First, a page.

Digital Command Control (DCC) has revolutionized the operation of model trains. It offers a level of control over lights, motion, and sound that was not possible with older DC systems. With DCC each locomotive can operate independently on the same piece of track. Layout wiring becomes much easier. There are no toggle switches to worry about.
As with anything there are some trade offs. Using DCC requires a decoder in each locomotive. Some newer N scale locomotives are available with decoders already installed. Those are ready to use. Others need a bit more work. Some models are DCC ready but lack a decoder. Putting DCC in these models is usually pretty easy.
In N DCC Installs Volume 1 we’ll tackle 13 real-world examples of DCC installs. We’ll start with some simple plug-and-play installs. We’ll cover several of the most common locomotive frame designs. For example, most Kato N scale diesels are very similar under the hood. Putting a decoder into a Kato SD70ACe is pretty much the same as putting a decoder into a Kato SD70MAC or an SD40-2.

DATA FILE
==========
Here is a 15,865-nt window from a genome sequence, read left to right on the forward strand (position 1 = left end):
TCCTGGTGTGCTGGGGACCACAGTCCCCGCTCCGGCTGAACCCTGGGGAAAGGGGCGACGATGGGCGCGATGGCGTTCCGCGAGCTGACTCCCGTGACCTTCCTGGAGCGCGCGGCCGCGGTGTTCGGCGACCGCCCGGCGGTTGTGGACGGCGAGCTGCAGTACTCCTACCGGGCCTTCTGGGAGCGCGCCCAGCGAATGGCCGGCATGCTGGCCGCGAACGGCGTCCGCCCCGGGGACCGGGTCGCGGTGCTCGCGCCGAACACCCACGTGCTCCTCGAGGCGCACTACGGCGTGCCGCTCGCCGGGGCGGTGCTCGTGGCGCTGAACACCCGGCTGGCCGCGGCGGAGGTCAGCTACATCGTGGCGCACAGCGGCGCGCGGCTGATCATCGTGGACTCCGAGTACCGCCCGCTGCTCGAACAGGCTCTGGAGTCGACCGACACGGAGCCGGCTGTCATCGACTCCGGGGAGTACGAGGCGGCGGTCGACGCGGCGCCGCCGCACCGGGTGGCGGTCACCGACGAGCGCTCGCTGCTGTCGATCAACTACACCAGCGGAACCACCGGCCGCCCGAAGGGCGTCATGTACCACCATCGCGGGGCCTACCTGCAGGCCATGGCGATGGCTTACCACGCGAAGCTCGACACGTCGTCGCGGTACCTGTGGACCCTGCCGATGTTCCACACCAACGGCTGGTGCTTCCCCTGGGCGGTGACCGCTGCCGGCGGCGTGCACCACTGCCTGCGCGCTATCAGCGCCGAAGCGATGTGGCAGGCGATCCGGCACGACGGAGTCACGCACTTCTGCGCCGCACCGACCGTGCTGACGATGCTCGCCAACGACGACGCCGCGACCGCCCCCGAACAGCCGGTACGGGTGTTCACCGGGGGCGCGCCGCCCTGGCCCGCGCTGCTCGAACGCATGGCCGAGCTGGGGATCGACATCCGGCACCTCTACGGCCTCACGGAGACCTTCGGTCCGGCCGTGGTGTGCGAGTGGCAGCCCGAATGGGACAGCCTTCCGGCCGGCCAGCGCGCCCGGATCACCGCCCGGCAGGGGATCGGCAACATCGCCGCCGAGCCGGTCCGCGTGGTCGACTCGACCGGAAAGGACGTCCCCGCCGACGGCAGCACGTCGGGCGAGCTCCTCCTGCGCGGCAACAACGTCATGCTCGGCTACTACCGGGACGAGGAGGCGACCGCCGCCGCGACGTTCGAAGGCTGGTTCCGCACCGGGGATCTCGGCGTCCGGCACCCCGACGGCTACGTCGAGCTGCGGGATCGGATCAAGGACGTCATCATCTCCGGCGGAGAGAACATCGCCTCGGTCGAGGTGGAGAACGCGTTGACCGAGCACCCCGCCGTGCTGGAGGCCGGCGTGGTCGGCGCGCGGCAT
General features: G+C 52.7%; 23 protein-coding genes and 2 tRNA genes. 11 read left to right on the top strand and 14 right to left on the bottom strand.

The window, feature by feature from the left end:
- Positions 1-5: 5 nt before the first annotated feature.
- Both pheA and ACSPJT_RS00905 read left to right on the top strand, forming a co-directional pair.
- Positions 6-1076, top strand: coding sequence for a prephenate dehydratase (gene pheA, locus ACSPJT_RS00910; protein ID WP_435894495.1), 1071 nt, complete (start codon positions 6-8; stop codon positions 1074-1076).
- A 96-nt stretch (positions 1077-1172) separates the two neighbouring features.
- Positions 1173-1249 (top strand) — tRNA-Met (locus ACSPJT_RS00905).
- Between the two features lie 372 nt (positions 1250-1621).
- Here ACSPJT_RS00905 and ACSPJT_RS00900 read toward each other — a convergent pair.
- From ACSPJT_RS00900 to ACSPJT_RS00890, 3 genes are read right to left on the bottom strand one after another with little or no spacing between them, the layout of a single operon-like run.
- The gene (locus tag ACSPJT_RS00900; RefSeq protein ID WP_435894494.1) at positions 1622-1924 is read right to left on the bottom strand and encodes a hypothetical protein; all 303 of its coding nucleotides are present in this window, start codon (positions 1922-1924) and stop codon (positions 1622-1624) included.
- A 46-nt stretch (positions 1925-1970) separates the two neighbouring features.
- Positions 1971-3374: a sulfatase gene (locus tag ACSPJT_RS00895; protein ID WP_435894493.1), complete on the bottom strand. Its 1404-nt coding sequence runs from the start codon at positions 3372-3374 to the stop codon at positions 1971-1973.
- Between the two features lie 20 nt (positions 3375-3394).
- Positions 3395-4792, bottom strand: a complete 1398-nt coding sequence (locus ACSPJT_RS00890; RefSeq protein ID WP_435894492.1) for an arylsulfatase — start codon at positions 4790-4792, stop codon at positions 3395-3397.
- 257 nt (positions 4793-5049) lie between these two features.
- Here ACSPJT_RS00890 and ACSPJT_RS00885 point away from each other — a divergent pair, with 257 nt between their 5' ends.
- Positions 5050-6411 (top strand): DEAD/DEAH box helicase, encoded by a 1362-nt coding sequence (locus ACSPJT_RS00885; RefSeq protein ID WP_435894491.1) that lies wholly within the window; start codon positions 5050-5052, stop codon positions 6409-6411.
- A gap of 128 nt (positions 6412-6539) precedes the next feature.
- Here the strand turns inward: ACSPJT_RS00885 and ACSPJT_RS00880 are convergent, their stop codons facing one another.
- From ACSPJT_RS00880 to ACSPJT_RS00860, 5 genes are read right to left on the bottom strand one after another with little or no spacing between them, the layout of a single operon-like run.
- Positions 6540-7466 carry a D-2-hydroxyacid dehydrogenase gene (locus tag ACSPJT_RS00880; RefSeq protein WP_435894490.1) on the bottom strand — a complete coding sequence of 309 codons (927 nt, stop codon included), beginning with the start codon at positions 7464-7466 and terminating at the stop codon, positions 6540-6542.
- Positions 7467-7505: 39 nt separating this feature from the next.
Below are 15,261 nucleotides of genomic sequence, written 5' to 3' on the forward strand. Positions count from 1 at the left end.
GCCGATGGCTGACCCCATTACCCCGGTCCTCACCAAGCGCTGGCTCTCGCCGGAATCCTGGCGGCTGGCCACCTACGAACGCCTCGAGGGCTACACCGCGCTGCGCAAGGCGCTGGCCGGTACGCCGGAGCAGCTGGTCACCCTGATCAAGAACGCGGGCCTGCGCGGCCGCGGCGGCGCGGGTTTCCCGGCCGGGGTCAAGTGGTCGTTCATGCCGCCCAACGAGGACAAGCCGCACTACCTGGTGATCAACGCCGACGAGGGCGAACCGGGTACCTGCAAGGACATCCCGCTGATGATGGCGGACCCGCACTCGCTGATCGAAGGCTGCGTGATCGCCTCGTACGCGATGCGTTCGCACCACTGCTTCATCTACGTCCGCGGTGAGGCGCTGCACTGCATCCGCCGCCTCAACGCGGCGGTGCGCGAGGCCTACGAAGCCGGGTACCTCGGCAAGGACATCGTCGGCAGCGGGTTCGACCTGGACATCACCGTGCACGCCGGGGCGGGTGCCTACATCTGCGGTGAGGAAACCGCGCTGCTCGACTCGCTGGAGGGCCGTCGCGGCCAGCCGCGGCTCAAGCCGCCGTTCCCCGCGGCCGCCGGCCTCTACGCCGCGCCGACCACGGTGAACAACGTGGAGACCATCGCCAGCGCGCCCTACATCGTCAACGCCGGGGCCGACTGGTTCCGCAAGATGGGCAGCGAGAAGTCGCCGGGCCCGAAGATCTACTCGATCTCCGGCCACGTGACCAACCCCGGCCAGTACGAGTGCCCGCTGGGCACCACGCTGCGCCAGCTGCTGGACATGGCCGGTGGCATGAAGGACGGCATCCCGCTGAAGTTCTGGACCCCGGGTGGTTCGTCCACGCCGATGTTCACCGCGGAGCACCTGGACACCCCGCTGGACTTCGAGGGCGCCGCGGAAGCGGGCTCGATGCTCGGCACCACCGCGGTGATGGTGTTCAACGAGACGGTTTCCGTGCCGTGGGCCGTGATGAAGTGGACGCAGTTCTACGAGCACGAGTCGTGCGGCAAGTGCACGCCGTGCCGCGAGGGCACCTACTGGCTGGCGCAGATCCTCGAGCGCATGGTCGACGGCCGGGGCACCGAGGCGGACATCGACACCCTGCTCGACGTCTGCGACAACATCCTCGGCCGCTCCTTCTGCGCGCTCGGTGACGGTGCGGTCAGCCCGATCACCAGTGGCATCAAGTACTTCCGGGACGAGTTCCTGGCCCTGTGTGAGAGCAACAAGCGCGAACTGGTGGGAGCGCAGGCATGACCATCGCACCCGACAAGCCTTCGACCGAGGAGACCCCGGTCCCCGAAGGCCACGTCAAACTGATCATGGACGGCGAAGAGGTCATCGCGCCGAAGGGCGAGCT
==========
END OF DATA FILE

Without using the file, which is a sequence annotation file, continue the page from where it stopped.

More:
What about older models? N DCC Installs Volume 1 shows how to deal with those. We’ll cover installs that require some soldering. What if there is simply no room for a decoder in an older model? We’ll cover that as well. We’ll show how to make modifications to a locomotive’s frame. We’ll show how to rewire a model to make it DCC-friendly. We’ll even add sound to two of the models!
“N DCC Installs Volume 1” features models by some of the most popular N scale manufacturers. We’ve tried to include enough variety to provide examples of typical issues you’d be likely to encounter. The techniques in N DCC Installs Volume 1 apply to just about any locomotive.